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Countdown To Shutdown: It's GOP Senator Vs. GOP Senator

Senate Majority Leader Harry Reid, D-Nev., looks at a countdown-to-shutdown clock during a news conference in the Capitol on Thursday.
J. Scott Applewhite
Senate Majority Leader Harry Reid, D-Nev., looks at a countdown-to-shutdown clock during a news conference in the Capitol on Thursday.

Thursday's highlights (and lowlights):

Senate Majority Leader Harry Reid raised the possibility that the Senate might be able to finish its work on the budget bill by the end of the day, sending it to the House sooner rather later. If Republicans went along, that would give the House more time to act to avert a government shutdown next week.

Perhaps predictably, Republicans didn't go along. Sen. Mike Lee of Utah, and Sen. Ted Cruz of Texas, in particular.

After Reid asked for unanimous consent to accelerate the process so the Senate could vote Thursday, Lee and Cruz got into a rhetorical knife fight with fellow Republican Sen. Bob Corker of Tennessee. It was the Senate GOP civil war breaking out into the open.

Corker accused Lee and Cruz of wanting to delay the vote until Friday because they had sent out news releases to their Tea Party supporters to expect "a show" on Friday — and a Thursday evening vote would ruin their plans. Cruz and Lee didn't deny it.

Meanwhile, Senate Democrats and House Republicans showed themselves no closer to a compromise to keep the federal government funded past Monday.

House Speaker John Boehner, R-Ohio, was asked if Republicans controlling the House would accept from the Senate a so-called "clean" continuing resolution to fund the government — one stripped of House language to defund Obamacare.

"I don't, I do not see that happening," Boehner told reporters.

At a news conference on the other side of the Capitol, Reid, a Democrat from Nevada, said: "We want a clean CR. That's what we're going to get."

Turning to a flat-screen TV that was being used as a shutdown clock, Reid said: "If they want to shut down the government, here's how much time they have to figure it out: 4 days, 11 hours, 22 minutes and 15 seconds."

House Republicans also unveiled a number of items they hope to trade Democrats for next month when Congress turns to a debt-ceiling increase. Among House requests: a one-year delay in implementing Obamacare. Asked if Democrats would accept that, Reid simply said, "No."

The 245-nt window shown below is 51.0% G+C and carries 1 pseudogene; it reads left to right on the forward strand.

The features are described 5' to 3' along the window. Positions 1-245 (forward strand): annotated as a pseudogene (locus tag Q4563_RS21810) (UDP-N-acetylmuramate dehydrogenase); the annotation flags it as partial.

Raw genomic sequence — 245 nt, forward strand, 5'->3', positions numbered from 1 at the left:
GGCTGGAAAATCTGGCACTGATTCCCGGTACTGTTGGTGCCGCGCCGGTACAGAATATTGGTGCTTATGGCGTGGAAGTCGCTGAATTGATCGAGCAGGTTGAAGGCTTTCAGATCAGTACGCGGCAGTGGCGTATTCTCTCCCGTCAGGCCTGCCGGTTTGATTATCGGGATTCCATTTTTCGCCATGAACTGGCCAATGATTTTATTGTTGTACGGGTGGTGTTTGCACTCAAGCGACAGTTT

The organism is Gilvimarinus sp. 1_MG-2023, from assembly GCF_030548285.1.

Adding to the gloom, Reid said he and Boehner haven't talked at all in recent days.

For his part, President Obama sounded as adamant as everyone else. He told an audience at a Largo, Md., event, about Republican efforts to halt Obamacare: "That's not going to happen as long as I'm president. The Affordable Care Act is here to stay."

What's next?

Reid says the Senate should vote on the spending legislation Friday.

First, the Senate will take a vote to end the current period of debate. Assuming that gets the needed 60 votes, which now seems likely, the Senate would proceed to debate the actual House continuing resolution. At least 60 senators also would have to agree to end debate on the spending bill.

Senate Democrats will substitute the House's continuing resolution with an amendment that removes the Obamacare defunding language. That would require only 51 votes, which Senate Democrats should have no trouble getting. The Senate could then get the spending bill back to the House late Friday.

Also on Friday, and in the other wing of the Capitol, the House will take up its debt-ceiling bill, which is expected to emerge from the Rules Committee late Thursday. The House is expected to pass that measure sometime Friday.

The one unmovable thing is the deadline to avoid a shutdown; that's midnight Monday, the end of the month.

Copyright 2021 NPR. To see more, visit https://www.npr.org.

Frank James joined NPR News in April 2009 to launch the blog, "The Two-Way," with co-blogger Mark Memmott.